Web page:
The lone September cancellation so far is Rose City Comic Con in Portland, OR, which decided a few days ago:

As a consequence of the ongoing impact of the COVID-19 (coronavirus) pandemic, Rose City Comic Con, originally scheduled to take place on September 11-13, 2020, will now be held at the Oregon Convention Center, Portland on September 10-12, 2021.   

Discover more from File 770

Subscribe to get the latest posts to your email.

23 thoughts on “Authorities Unexpectedly Greenlight Florida Con; Elsewhere Cancellations Mount

  1. Hampus Eckerman on May 19, 2020 at 11:55 pm said:

    If I see anyone using Sweden as an excuse, I will scream.

    Biblical apocalypse*: The wolf also shall dwell with the lamb, The leopard shall lie down with the young goat, The calf and the young lion and the fatling together;

    2020 apocalypse: And verily will the right wing American conservative praise the Nordic nation even unto saying ‘we should do as they are doing but not the healthcare bit and the taxes’. And was everybody else was sorely vexed because that made no fricking sense not even unto a little bit.

  2. I wonder what kind of turnout they will get. Seems like the exhibitors may be stuck paying for the table whether they show up or not.

  3. And then there’s this idiocy. ?

    Seriously what is it with American Evangelicals. It’s written in their sacred text: And Jesus said “is it not written, do not put your God to the test”

    You would not catch me going to any con in the US or the UK for the next six months.

  4. I expect that the convention has little choice because Florida’s government is opening up the state; without force majeure to cancel their contracts, the cancellation penalties would be horrendous and would likely bankrupt the convention. I don’t imagine that anyone on the Tampa Bay concom* is enthusiastic about this decision; purely from an economic standpoint their attendance will probably be so low as to also run the risk of bankrupting the convention.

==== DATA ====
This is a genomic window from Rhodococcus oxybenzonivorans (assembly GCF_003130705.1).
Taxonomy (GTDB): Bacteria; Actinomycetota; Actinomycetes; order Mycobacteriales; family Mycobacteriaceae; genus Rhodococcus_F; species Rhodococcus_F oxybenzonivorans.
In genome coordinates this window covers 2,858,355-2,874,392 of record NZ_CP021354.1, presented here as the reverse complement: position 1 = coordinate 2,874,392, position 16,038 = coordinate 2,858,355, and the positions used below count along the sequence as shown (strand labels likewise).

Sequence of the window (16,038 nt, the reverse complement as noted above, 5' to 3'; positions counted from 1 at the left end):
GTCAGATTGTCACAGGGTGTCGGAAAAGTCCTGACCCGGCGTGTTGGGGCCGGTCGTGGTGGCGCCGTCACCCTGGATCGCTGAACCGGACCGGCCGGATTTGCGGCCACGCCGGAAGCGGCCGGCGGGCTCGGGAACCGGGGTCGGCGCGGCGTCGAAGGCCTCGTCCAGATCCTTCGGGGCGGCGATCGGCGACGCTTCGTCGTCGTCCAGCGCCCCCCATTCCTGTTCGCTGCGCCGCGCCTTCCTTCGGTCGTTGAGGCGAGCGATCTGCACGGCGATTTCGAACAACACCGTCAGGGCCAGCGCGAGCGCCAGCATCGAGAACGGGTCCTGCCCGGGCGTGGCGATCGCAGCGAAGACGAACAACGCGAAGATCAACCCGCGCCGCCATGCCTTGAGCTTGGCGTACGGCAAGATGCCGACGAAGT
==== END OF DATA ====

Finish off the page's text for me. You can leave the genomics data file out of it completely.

And that’s leaving aside the obvious moral problem of how to make the con as safe as possible for attendees, which I’d very much like to believe is also a consideration, even for for-profit conventions. (I know that the health and safety of the members is an overriding consideration for the non-profit fan-run conventions I’m associated with, at least.)

    The novella San Diego 2014: The Last Stand of the California Browncoats by Mira Grant comes to mind every time I see news of an in-person convention these days. sigh

    *Do comic cons have “concoms” or are they called something else? I’ve never worked for a for-profit convention and I don’t know the terminology)

  5. Creation Entertainment is still pretending that Star Trek Las Vegas will happen at the beginning of August.

  6. @Cassy B–I’m sure the convention has little choice in the matter, due to Florida’s boneheaded decisions. But it is all too likely to be a super spreader event, as JJ says.

  7. Large gatherings are banned in Oregon through the end of September, which is why Rose City Comic Con has already been canceled.

    I fully expect there won’t be an OryCon (November) here in Portland this year, but we have to try to plan for things in case we are able to put it on. I’m the treasurer this year–we haven’t seen more than a half-dozen memberships come in since February, so it looks like the attendees are expecting it to be canceled, also.

  8. @John Lorentz, many conventions are in an uncomfortable holding pattern. <nod> They CANNOT announce that the convention is cancelled before they can invoke a force majeure clause, or the contract penalties will almost certainly force the convention to close permanently. Yet both fans and conrunners know that the odds of a successful convention happening before, oh, I dunno, at best probably January (and that’s only if the best-possible-case scenario works out for vaccines) is slim to none.

    I’ll be watching with grieved interest (as one watches a train wreck) to see how many attendees Tampa Bay Comic Con actually gets, and whether they incur legal liability for any virus spread. I don’t think that latter point has been tested in courts yet….